provided publicly available information from Mexico to value all FOPs 
except limestone, for which it used Trade Monitor Import Data for 
Turkey. Based on the information provided by the petitioner, we 
determine that it is appropriate to use Mexico as a surrogate country, 
but rely on the import data from Turkey for the limestone input, for 
initiation purposes.\32\
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    \31\ See Volume II of the Petition, at 14-15 and Exhibits II-13 
and II-14.
    \32\ See AD Initiation Checklist.
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    Interested parties will have the opportunity to submit comments 
regarding surrogate country selection and, pursuant to 19 CFR 
351.301(c)(3)(i), will be provided an opportunity to submit publicly 
available information to value FOPs within 30 days before the scheduled 
date of the preliminary determination.

Factors of Production

    Because information regarding the volume of inputs consumed by the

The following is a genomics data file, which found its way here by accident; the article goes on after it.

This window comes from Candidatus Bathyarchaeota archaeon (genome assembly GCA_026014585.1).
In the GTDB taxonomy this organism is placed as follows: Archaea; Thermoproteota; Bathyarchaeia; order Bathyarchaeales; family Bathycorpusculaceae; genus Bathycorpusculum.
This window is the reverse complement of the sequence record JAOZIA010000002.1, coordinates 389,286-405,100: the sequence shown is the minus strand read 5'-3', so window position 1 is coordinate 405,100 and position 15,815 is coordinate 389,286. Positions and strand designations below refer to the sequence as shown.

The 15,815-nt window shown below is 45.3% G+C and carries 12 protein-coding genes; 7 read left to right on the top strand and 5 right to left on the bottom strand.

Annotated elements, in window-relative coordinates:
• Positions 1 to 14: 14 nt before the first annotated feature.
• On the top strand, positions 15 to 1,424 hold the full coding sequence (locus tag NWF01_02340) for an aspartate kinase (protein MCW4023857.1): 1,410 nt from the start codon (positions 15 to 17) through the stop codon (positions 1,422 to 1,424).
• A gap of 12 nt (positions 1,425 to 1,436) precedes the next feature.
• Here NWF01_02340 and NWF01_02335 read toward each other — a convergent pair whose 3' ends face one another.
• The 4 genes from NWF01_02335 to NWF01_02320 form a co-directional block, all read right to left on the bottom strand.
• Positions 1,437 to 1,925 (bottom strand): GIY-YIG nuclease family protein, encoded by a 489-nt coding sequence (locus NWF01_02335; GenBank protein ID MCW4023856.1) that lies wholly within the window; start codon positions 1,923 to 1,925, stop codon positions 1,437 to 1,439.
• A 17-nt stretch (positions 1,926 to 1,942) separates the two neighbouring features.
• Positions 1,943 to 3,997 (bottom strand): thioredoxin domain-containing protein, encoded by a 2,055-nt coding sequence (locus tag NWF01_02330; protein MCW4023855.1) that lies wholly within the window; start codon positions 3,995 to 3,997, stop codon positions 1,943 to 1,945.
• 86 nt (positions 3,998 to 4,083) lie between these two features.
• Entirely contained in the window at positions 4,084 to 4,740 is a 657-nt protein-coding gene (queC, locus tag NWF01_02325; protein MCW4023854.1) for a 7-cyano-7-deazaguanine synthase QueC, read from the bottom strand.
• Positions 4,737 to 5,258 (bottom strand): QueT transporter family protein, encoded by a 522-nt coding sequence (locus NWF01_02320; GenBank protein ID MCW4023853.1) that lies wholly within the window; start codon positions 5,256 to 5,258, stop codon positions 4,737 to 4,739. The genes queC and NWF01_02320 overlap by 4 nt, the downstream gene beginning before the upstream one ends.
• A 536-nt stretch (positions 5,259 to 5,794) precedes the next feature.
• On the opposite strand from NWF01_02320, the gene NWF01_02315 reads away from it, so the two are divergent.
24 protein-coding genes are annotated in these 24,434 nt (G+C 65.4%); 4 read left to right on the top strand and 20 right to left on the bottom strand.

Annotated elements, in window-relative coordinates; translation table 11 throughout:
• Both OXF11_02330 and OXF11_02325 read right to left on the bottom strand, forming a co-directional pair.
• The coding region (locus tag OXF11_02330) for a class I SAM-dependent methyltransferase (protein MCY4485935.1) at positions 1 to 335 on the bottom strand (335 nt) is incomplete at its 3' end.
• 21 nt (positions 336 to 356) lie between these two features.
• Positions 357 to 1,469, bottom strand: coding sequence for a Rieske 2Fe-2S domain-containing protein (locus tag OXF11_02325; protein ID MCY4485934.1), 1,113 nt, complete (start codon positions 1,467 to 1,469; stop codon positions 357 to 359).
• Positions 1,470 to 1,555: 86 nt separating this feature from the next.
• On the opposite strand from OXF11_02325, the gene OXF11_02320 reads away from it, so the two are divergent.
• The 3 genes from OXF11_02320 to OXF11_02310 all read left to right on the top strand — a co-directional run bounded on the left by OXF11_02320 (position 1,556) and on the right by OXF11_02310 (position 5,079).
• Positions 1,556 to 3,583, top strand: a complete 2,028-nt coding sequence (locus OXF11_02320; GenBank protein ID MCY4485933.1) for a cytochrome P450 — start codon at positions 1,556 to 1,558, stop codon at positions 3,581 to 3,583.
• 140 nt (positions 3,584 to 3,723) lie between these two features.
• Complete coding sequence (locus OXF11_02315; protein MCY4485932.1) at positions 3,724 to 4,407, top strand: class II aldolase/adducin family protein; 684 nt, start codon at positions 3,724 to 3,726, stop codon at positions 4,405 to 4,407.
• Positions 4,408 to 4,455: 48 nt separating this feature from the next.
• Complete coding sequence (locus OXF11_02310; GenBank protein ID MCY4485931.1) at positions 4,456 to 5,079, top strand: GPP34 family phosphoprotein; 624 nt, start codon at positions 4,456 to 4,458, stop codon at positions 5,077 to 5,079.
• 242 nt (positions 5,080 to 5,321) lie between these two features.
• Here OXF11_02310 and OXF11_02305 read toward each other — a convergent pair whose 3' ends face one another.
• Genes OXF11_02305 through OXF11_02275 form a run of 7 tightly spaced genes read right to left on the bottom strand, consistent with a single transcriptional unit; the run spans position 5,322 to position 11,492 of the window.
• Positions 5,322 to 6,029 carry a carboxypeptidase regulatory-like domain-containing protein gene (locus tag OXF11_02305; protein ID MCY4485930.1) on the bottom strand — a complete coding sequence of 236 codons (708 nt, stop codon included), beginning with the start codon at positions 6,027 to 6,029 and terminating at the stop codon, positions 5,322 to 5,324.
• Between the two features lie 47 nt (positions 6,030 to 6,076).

Chinese producer/exporter was not reasonably available, the petitioner 
used the product-specific consumption rates of a U.S. glass container 
producer as a surrogate to estimate the Chinese manufacturer's 
FOPs.\33\ The petitioner valued the estimated FOPs using surrogate 
values from Mexico, except for one input as noted above.\34\ The 
petitioner calculated factory overhead, selling, general and 
administrative expenses, and profit based on the experience of a 
Mexican producer of glass containers.\35\
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    \33\ Id. at 20-21 and Exhibits II-1, II-5, and II-17.